We all start somewhere with cat rescue, and because there is so much to learn we usually move from that starting place through the lessons we learn from one rescue to the next. I think of my earliest rescues as the greatest learning lessons in part because, though I had compassion and motivation, I didn’t know the scope of the issues, nor the best means of actually getting the cat to a safe place, and often the people too, and there weren’t all the resources we have today.
A problem can be solved, but a predicament can only be resolved by change. A predicament wherein the essential needs of cats and possibly people are not being met can’t be turned back to a point where their needs were being met, they need to be moved forward to a point where they are and can continue to be met. Each of these three stories, which took place in the early 90s, presented a predicament, and working through to its resolution caused me to change my response to the needs I found in rescue, and taught me foundational lessons that I used from then on to make decisions as each rescue presented to me.
A Long-ago Foster
AS WE ENCOUNTER cats who need homes, we find some of them only need a little help—or, technically, their human does. People’s lives change, sometimes beyond their control, and sometimes the only solution available to them is to give up those cats forever, when the best resolution is to lend them a hand through a difficult time and help them find their own stability without permanently losing the animal companions to whom they promised a lifetime of care. A number of the cats I’ve fostered were really not rescues at all, but cats I took in temporarily for friends or others whose life was in transition in some way.
A Sweet Ginger Cast-off, Sun-Ra
SOMETIMES YOU KNOW someone isn’t being truthful when they present a cat who needs to be “rescued”. The story keeps changing, it’s missing facts, and you can plainly see they’re making it up, and possibly even enjoying the process. But is the important point getting down to the bottom of their fallacy and giving them a piece of your mind by telling them you’re onto what they’re doing, or just recognizing that the cat needs help and focusing on giving it?
THIS LITTLE GUY was full of lessons and not just for me, but for the people who abandoned him as well as the people who adopted him. His is the story of the unwanted kitten given away as a Christmas gift to someone who didn’t want him. For the rest of us it is the story of our own expectations, and trying to find in him what we were looking for and not what he needed, and ultimately giving in to what we knew was right for him, for our households of cats, and for all of us. Animals often join our lives to move us along in some area where we may be stagnating or to introduce something new to our lives aside from themselves. In rescuing animals, there is always more to learn.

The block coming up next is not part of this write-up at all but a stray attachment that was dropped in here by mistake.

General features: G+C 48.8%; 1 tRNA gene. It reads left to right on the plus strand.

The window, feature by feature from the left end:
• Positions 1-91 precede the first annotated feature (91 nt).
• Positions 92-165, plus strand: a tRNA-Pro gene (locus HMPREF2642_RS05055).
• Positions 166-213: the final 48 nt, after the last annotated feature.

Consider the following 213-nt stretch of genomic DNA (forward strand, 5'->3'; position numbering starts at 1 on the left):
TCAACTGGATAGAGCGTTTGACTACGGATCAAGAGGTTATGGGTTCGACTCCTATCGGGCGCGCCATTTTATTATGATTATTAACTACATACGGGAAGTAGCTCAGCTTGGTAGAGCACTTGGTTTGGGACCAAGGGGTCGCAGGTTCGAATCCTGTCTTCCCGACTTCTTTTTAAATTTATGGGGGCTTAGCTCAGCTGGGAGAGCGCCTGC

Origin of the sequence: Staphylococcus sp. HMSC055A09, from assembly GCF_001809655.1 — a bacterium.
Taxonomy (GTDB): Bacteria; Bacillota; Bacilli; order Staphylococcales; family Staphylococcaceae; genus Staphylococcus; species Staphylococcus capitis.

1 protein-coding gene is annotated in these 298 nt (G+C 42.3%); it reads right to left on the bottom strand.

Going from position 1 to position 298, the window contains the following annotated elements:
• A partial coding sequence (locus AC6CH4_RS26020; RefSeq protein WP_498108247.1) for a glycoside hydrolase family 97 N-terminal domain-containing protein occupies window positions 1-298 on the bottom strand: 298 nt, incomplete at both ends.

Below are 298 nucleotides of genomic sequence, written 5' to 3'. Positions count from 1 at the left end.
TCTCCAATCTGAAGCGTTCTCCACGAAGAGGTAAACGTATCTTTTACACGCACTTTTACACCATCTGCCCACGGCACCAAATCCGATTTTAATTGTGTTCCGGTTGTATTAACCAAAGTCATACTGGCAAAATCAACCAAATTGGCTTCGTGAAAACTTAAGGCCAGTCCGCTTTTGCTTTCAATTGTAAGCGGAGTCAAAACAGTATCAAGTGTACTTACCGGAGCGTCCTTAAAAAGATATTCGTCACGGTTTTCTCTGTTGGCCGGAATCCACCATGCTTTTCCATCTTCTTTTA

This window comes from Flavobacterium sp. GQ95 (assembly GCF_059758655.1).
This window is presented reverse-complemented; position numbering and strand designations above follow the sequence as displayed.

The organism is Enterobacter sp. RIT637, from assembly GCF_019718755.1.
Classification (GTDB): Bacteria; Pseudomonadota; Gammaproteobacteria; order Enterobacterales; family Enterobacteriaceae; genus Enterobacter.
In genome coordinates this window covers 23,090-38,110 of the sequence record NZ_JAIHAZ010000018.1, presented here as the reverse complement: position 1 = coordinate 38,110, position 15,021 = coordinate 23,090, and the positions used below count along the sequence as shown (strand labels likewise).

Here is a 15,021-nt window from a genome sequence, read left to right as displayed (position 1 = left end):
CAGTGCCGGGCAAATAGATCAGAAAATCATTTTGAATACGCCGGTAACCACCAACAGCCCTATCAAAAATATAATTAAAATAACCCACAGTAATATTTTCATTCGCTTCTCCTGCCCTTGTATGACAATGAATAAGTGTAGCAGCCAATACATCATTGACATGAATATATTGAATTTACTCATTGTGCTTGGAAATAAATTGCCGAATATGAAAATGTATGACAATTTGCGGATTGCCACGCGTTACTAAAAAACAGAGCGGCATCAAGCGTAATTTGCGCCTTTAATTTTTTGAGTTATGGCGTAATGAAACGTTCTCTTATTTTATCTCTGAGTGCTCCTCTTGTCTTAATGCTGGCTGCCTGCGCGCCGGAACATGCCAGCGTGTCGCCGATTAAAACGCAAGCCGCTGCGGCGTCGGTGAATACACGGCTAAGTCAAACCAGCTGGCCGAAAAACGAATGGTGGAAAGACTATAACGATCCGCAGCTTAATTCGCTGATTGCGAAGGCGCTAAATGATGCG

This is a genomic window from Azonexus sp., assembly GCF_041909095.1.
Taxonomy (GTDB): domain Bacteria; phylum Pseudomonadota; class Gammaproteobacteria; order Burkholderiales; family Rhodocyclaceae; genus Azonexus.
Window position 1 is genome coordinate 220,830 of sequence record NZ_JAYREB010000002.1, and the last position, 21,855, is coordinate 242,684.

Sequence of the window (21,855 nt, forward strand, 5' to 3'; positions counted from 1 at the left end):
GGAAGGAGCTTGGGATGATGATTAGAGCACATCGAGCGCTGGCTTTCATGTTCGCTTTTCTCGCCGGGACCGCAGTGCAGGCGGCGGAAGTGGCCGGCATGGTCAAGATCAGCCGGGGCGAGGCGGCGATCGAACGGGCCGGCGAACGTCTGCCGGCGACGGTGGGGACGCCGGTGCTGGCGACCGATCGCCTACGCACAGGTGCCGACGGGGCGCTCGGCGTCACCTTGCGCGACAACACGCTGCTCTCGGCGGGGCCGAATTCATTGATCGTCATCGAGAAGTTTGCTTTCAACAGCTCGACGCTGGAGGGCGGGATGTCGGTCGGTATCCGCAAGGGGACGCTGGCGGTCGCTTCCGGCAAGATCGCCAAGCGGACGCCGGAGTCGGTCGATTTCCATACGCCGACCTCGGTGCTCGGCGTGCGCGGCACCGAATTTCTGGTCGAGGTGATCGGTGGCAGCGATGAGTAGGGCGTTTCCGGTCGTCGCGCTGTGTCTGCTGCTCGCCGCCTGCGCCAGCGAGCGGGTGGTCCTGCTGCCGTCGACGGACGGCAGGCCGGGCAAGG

Why we rescue
We domesticated cats and dogs and other animals who closely share our lives. There is a deep bond that has tied us for millennia, even to animals who we have not domesticated but who have nonetheless shared our existence for all our lives on earth. We call nature “red in tooth and claw”, but our compassion for animals and all living things is part of what keeps us human, that we can transcend our natural urge for self-protection and yet put ourselves in danger to rescue a member of another species. Someday, hopefully, there won’t be as much need for rescue because cats and other domestic and wild animals will live in a humane world more sensitive to their needs. For now, I celebrate rescue as a way to achieve that goal.
Help me illustrate, anthologize and publish my poetry, rescue stories and essays.
As I mentioned above, when I wrote this story in 2013 I had planned to expand the story to its natural length and include a set of illustrations done as linoleum block prints. I created one marker sketch in a style I’d use for the prints, but cutting and printing them is a time-consuming labor of love. Finishing this story and illustrating it is on my list of Patreon projects because it would take place over time, and support through Patreon would help to support me while I worked. You can read about it here or visit my Patreon page.
All images and text used on this site are copyrighted to Bernadette E. Kazmarski unless otherwise noted and may not be used without my written permission, although links to your site are more than welcome and are shared. Please ask if you are interested in using and image or story in a print or internet publication. If you are interested in purchasing a print of an image or a product including it, check my animal and nature website Portraits of Animals to see if I have it available already. If you don’t find it there, visit Ordering Custom Artwork for more information on a custom greeting card, print or other item.
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© 2021 | www.TheCreativeCat.net | Published by Bernadette E. Kazmarski
Weekly schedule of features:
Sunday: Essays, Pet Loss, Poetry, The Artist’s Life Monday: Adoptable Cats, TNR & Shelters Tuesday: Rescue Stories Wednesday: Commissioned Portrait or Featured Artwork Thursday: New Merchandise Friday: Book Review, Health and Welfare, Advocacy Saturday: Your Backyard Wildlife Habitat, Living Green With Pets, Creating With Cats And sometimes, I just throw my hands in the air and have fun!